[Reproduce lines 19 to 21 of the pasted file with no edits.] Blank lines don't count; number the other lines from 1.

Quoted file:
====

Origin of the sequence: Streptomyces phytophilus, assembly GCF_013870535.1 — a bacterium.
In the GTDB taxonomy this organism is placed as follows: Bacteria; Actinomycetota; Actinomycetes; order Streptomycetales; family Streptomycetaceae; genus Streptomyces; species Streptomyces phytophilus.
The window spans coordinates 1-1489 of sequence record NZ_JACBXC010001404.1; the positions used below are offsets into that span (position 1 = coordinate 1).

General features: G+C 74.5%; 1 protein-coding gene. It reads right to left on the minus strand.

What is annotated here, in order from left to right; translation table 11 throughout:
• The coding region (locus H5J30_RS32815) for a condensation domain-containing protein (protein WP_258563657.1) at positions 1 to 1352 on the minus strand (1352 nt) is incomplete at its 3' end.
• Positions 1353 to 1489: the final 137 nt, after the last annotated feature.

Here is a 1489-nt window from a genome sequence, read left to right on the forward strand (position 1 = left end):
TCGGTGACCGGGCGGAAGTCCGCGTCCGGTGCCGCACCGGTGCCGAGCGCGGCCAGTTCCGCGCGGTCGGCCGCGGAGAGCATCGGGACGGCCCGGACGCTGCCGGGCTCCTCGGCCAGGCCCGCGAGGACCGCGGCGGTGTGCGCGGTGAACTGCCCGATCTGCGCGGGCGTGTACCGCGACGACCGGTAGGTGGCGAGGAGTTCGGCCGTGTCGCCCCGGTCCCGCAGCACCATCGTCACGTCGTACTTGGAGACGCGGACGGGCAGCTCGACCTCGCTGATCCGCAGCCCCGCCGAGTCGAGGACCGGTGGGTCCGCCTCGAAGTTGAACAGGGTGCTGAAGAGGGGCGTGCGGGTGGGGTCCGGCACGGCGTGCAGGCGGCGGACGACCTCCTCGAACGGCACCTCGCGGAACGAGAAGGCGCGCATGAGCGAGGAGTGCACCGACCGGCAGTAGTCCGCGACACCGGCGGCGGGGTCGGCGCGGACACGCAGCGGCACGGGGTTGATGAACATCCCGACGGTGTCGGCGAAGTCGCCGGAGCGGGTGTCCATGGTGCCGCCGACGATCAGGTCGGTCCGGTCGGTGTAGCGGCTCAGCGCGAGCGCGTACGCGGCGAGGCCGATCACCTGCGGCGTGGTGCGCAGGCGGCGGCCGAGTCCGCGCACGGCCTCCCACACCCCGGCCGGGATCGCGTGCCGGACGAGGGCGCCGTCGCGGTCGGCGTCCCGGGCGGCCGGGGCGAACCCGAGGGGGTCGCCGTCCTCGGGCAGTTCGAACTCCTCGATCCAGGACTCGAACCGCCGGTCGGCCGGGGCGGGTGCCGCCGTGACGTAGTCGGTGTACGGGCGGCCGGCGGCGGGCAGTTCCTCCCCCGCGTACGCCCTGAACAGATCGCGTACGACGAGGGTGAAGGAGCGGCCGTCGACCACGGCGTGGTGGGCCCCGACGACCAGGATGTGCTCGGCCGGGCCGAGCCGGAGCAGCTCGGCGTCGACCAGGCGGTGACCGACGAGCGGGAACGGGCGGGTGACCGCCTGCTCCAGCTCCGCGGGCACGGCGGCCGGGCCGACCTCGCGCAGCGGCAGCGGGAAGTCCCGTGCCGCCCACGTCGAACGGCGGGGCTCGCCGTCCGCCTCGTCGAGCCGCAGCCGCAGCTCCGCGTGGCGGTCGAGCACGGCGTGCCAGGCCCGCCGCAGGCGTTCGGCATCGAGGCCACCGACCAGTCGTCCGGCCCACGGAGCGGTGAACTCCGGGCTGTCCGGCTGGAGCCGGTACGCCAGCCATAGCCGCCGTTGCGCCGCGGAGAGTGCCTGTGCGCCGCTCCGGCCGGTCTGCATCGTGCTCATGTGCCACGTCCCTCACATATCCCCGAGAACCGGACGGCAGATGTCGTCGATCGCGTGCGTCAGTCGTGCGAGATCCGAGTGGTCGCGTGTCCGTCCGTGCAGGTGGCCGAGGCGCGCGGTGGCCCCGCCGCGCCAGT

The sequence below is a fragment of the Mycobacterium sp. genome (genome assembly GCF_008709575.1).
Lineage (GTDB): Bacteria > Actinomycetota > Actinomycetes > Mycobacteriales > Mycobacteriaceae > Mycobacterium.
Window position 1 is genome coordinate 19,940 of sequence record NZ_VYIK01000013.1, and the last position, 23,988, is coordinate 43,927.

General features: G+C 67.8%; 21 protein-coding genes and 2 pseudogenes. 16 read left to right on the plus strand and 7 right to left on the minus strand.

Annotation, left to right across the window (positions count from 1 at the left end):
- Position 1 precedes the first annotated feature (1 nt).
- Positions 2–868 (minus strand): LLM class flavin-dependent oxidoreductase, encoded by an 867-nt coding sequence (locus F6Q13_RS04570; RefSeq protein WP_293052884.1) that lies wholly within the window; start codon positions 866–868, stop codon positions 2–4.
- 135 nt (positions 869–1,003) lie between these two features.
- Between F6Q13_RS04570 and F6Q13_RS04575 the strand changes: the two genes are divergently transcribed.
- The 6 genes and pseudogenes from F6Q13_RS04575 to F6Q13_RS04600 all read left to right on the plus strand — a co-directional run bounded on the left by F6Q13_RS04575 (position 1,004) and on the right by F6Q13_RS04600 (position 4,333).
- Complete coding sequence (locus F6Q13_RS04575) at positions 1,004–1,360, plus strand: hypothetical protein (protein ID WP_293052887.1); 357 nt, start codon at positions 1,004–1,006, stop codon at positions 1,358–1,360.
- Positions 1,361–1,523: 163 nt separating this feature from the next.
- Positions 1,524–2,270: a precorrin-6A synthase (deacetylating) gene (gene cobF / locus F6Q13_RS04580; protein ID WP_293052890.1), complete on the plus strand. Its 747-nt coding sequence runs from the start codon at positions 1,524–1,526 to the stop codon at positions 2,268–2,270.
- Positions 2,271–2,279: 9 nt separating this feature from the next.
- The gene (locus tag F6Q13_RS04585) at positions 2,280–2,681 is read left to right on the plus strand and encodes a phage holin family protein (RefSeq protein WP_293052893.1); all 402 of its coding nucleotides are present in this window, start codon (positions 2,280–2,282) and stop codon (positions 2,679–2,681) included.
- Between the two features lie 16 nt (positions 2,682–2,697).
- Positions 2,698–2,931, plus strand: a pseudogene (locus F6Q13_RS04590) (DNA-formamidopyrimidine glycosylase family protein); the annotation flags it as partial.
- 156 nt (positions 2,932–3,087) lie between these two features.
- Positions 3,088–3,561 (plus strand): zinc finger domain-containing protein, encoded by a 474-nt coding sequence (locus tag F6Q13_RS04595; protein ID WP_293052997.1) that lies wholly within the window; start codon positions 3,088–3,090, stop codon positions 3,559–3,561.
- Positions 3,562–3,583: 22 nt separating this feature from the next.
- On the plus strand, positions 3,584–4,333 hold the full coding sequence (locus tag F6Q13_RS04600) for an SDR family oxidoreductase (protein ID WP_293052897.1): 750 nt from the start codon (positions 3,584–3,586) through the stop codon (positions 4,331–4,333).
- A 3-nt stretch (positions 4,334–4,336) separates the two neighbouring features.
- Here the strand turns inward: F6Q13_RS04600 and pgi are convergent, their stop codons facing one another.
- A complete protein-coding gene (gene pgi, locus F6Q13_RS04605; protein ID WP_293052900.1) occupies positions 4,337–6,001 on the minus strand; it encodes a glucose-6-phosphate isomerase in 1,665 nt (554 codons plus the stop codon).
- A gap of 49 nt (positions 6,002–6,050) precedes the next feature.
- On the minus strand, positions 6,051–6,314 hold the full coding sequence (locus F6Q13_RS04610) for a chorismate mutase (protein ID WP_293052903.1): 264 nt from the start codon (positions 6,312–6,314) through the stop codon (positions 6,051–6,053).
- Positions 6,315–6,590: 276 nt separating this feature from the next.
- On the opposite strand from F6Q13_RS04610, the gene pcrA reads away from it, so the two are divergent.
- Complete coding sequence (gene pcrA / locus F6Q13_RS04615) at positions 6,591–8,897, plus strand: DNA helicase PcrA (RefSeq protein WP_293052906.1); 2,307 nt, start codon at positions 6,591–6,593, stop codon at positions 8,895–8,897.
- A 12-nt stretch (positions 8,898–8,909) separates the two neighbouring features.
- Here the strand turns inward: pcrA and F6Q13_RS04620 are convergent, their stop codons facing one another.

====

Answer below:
- The 6 genes and pseudogenes from F6Q13_RS04575 to F6Q13_RS04600 all read left to right on the plus strand — a co-directional run bounded on the left by F6Q13_RS04575 (position 1,004) and on the right by F6Q13_RS04600 (position 4,333).
- Complete coding sequence (locus F6Q13_RS04575) at positions 1,004–1,360, plus strand: hypothetical protein (protein ID WP_293052887.1); 357 nt, start codon at positions 1,004–1,006, stop codon at positions 1,358–1,360.
- Positions 1,361–1,523: 163 nt separating this feature from the next.